Shared Schedules and Report-Specific Schedules

SQL Server 2005 Reporting Services (SSRS) provides shared schedules and report-specific schedules that you can use to support time-driven operations.

Comparing Shared and Report-Specific Schedules

Both types of schedules yield the same output and have an almost identical composition in how they specify dates, times, and duration. The differences between the schedules can be summarized as follows:

  • Shared schedules are multipurpose items that contain ready-to-use schedule information. You create a shared schedule once, and then reference it in a subscription or property page when you need to specify schedule information.
  • Report-specific schedules are defined in the context of an individual report, subscription, or report execution operation to determine cache expiration or snapshot updates. These schedules are created inline when you define a subscription or set report execution properties. You can create a report-specific schedule if a shared schedule does not provide the frequency or recurrence pattern that you need.

Because shared schedules are system-level items, creating a shared schedule requires system-level permissions, unlike a report-specific schedule. For this reason, a report server administrator or content manager typically creates the shared schedules that are available on your server. In contrast, report-specific schedules can be created by individual users.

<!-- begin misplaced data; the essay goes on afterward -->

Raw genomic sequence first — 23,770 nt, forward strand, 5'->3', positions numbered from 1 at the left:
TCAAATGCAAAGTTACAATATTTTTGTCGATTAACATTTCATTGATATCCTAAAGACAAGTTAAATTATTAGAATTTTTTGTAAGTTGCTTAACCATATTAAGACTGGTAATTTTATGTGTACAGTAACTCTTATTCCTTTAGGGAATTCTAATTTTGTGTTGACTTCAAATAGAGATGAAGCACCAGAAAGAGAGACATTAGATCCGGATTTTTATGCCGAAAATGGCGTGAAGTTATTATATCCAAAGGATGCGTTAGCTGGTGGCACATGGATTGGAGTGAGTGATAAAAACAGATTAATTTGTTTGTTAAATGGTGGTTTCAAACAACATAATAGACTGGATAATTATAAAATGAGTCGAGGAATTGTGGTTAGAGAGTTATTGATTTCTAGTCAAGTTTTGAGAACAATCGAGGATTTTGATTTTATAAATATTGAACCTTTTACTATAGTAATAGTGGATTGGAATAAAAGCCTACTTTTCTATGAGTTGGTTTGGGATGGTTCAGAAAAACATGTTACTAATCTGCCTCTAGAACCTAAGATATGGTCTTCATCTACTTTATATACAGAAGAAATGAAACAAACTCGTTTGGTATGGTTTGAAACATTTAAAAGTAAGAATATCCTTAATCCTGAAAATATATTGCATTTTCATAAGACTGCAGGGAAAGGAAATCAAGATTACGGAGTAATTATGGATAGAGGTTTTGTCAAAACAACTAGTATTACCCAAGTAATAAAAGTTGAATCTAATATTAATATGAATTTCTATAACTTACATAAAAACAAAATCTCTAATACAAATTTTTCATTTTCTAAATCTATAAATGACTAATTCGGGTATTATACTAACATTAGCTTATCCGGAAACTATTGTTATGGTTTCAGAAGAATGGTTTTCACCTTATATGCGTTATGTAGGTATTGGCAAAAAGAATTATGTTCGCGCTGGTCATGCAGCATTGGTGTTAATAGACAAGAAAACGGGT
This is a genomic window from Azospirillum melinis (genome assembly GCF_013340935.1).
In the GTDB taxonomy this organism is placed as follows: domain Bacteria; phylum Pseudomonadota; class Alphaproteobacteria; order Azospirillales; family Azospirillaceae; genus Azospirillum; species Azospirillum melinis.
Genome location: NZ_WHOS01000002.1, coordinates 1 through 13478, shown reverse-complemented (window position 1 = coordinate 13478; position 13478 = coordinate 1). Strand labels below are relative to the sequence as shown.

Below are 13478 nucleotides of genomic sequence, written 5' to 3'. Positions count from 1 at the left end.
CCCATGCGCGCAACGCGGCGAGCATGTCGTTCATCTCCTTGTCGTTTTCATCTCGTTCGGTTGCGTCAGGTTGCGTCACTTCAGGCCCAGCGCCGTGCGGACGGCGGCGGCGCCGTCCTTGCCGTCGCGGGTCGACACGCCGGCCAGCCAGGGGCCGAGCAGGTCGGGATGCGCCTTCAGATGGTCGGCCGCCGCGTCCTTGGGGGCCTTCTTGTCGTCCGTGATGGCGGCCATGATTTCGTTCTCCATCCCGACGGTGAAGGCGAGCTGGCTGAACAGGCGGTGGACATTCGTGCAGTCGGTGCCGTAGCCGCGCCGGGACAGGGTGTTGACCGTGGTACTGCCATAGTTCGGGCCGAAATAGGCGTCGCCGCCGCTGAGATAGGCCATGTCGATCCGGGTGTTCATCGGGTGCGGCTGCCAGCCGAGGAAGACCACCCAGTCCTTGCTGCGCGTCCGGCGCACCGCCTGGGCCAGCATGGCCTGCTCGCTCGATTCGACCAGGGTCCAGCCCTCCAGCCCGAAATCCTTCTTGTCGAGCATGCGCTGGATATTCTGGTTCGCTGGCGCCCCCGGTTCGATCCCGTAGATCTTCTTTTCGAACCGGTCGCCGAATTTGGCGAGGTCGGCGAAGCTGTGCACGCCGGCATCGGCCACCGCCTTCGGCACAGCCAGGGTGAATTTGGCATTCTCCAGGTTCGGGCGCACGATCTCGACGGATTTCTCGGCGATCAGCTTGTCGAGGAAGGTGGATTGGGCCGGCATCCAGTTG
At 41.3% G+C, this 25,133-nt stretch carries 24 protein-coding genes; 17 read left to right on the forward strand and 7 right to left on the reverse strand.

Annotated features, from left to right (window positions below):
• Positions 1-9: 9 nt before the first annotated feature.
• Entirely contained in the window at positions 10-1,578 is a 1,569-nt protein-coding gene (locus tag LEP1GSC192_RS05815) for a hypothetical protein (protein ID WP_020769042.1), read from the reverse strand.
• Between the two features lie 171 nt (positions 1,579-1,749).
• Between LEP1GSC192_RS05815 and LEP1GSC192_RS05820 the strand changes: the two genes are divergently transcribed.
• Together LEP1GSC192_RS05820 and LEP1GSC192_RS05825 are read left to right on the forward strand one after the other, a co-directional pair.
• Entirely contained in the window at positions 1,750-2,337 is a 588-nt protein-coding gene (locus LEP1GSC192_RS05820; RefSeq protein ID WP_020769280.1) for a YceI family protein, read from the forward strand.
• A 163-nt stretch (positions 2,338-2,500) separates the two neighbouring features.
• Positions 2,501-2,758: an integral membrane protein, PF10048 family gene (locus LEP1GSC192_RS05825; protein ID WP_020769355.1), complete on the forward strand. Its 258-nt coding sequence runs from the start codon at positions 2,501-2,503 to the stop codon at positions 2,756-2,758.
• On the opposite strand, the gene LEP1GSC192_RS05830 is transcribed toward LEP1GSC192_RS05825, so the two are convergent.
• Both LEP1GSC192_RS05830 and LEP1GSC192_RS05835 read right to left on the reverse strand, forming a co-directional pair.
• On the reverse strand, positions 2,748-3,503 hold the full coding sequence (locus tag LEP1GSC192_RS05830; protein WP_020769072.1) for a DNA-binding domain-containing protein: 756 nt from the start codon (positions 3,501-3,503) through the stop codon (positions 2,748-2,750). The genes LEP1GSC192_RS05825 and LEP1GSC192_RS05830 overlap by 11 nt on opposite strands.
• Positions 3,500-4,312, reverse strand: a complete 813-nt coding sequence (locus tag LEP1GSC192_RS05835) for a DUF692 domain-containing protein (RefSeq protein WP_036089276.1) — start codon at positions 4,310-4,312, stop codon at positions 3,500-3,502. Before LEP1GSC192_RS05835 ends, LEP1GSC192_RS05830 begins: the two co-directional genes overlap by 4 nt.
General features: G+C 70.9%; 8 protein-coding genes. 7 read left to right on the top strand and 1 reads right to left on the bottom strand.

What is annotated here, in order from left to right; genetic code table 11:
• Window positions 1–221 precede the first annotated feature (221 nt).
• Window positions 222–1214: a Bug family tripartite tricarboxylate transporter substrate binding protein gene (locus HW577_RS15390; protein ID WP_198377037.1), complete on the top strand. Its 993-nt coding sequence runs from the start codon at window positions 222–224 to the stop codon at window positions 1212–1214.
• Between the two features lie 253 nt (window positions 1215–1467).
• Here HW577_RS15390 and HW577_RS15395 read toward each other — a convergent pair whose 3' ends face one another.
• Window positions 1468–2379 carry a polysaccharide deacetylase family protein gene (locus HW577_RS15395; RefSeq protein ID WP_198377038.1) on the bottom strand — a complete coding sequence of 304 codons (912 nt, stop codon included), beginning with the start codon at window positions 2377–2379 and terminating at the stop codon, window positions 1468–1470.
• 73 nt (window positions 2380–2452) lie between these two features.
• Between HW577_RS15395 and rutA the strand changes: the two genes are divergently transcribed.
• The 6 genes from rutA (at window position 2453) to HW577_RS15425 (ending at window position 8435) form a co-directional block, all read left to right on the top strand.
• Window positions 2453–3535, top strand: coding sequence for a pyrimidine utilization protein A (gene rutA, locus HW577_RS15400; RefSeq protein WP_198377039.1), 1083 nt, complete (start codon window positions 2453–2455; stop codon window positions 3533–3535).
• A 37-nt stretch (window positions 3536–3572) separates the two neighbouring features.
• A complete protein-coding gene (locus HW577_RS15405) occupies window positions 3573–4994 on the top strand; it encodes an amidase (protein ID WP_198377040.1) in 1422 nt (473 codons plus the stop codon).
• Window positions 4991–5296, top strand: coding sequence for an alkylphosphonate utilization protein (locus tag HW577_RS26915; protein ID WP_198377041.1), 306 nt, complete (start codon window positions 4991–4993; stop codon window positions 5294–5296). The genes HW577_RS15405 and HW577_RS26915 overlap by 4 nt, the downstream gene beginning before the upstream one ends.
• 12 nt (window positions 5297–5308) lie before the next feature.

Shared schedules can be centrally managed, paused, and resumed. In contrast, you must edit a report-specific schedule manually to prevent a report from running. For more information about schedule frequency options, see New Schedule / Edit Schedule Page (Report Manager).

Managing Shared Schedules

To manage shared schedules, use the Shared Schedules page in Report Manager. From this page, you can view all the shared schedules that are defined for the server, pause and resume schedules, and select schedules to modify or delete. The Shared Schedules page summarizes the following information about the state of each schedule: frequency, owner, expiration date, and status.

You can tell whether a shared schedule is actively used by inspecting the values in the Last Run date, Next Run date, and Status fields on the Shared Schedules page. If a schedule no longer runs because it has expired, the expiration date appears in the Status field.

You can also view the Reports page of a given Shared Schedule. This page lists all reports that use the shared schedule. You can also view log files to determine whether reports have been run at the times specified by the schedule. For more information, see Reporting Services Log Files.

See Also


How to: Create, Delete, or Modify a Shared Schedule (Management Studio)
How to: Create, Delete, or Modify a Shared Schedule (Report Manager)


Creating, Modifying, and Deleting Schedules
Pausing and Resuming Shared Schedules
Scheduling and Delivery Processor

Other Resources

Scheduling Reports and Subscriptions
Shared Schedules Page (Report Manager)

Help and Information

Getting SQL Server 2005 Assistance